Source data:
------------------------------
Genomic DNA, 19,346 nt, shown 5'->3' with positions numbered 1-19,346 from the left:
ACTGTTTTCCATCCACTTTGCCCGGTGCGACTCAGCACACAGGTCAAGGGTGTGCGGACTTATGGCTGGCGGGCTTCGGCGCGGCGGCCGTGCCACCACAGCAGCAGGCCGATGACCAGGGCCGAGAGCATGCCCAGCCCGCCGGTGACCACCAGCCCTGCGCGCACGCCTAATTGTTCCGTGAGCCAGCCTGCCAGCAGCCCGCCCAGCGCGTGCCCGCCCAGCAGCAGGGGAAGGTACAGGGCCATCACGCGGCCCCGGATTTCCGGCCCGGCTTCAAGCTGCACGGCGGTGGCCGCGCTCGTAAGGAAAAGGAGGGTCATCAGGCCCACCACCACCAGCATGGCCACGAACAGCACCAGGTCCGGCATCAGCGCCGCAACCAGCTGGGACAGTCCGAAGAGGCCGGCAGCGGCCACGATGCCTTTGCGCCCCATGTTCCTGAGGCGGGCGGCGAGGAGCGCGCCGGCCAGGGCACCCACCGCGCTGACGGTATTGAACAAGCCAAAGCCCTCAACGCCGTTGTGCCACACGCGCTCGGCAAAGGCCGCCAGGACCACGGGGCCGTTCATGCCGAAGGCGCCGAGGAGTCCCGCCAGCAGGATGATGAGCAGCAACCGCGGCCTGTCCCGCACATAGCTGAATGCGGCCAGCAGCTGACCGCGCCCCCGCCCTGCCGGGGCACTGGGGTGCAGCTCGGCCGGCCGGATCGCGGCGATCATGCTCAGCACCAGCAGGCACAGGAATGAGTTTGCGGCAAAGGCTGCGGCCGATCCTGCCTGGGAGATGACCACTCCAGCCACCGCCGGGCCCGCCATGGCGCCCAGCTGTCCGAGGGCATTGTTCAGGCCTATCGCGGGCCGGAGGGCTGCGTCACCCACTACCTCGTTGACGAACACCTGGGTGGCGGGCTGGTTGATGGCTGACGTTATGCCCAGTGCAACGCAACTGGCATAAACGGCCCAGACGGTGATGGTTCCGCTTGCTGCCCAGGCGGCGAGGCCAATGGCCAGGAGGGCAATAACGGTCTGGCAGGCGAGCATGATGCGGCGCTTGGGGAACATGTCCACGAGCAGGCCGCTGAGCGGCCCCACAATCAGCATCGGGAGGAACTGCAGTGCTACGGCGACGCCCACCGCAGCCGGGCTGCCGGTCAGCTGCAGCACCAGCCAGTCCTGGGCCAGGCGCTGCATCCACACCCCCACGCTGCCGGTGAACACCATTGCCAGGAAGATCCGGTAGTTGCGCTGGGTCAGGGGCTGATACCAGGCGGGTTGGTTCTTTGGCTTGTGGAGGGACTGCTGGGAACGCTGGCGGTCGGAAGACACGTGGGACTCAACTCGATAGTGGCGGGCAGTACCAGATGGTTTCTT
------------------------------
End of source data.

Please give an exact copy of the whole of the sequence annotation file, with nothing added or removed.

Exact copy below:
Genomic DNA, 19,346 nt, shown 5'->3' with positions numbered 1-19,346 from the left:
ACTGTTTTCCATCCACTTTGCCCGGTGCGACTCAGCACACAGGTCAAGGGTGTGCGGACTTATGGCTGGCGGGCTTCGGCGCGGCGGCCGTGCCACCACAGCAGCAGGCCGATGACCAGGGCCGAGAGCATGCCCAGCCCGCCGGTGACCACCAGCCCTGCGCGCACGCCTAATTGTTCCGTGAGCCAGCCTGCCAGCAGCCCGCCCAGCGCGTGCCCGCCCAGCAGCAGGGGAAGGTACAGGGCCATCACGCGGCCCCGGATTTCCGGCCCGGCTTCAAGCTGCACGGCGGTGGCCGCGCTCGTAAGGAAAAGGAGGGTCATCAGGCCCACCACCACCAGCATGGCCACGAACAGCACCAGGTCCGGCATCAGCGCCGCAACCAGCTGGGACAGTCCGAAGAGGCCGGCAGCGGCCACGATGCCTTTGCGCCCCATGTTCCTGAGGCGGGCGGCGAGGAGCGCGCCGGCCAGGGCACCCACCGCGCTGACGGTATTGAACAAGCCAAAGCCCTCAACGCCGTTGTGCCACACGCGCTCGGCAAAGGCCGCCAGGACCACGGGGCCGTTCATGCCGAAGGCGCCGAGGAGTCCCGCCAGCAGGATGATGAGCAGCAACCGCGGCCTGTCCCGCACATAGCTGAATGCGGCCAGCAGCTGACCGCGCCCCCGCCCTGCCGGGGCACTGGGGTGCAGCTCGGCCGGCCGGATCGCGGCGATCATGCTCAGCACCAGCAGGCACAGGAATGAGTTTGCGGCAAAGGCTGCGGCCGATCCTGCCTGGGAGATGACCACTCCAGCCACCGCCGGGCCCGCCATGGCGCCCAGCTGTCCGAGGGCATTGTTCAGGCCTATCGCGGGCCGGAGGGCTGCGTCACCCACTACCTCGTTGACGAACACCTGGGTGGCGGGCTGGTTGATGGCTGACGTTATGCCCAGTGCAACGCAACTGGCATAAACGGCCCAGACGGTGATGGTTCCGCTTGCTGCCCAGGCGGCGAGGCCAATGGCCAGGAGGGCAATAACGGTCTGGCAGGCGAGCATGATGCGGCGCTTGGGGAACATGTCCACGAGCAGGCCGCTGAGCGGCCCCACAATCAGCATCGGGAGGAACTGCAGTGCTACGGCGACGCCCACCGCAGCCGGGCTGCCGGTCAGCTGCAGCACCAGCCAGTCCTGGGCCAGGCGCTGCATCCACACCCCCACGCTGCCGGTGAACACCATTGCCAGGAAGATCCGGTAGTTGCGCTGGGTCAGGGGCTGATACCAGGCGGGTTGGTTCTTTGGCTTGTGGAGGGACTGCTGGGAACGCTGGCGGTCGGAAGACACGTGGGACTCAACTCGATAGTGGCGGGCAGTACCAGATGGTTTCTT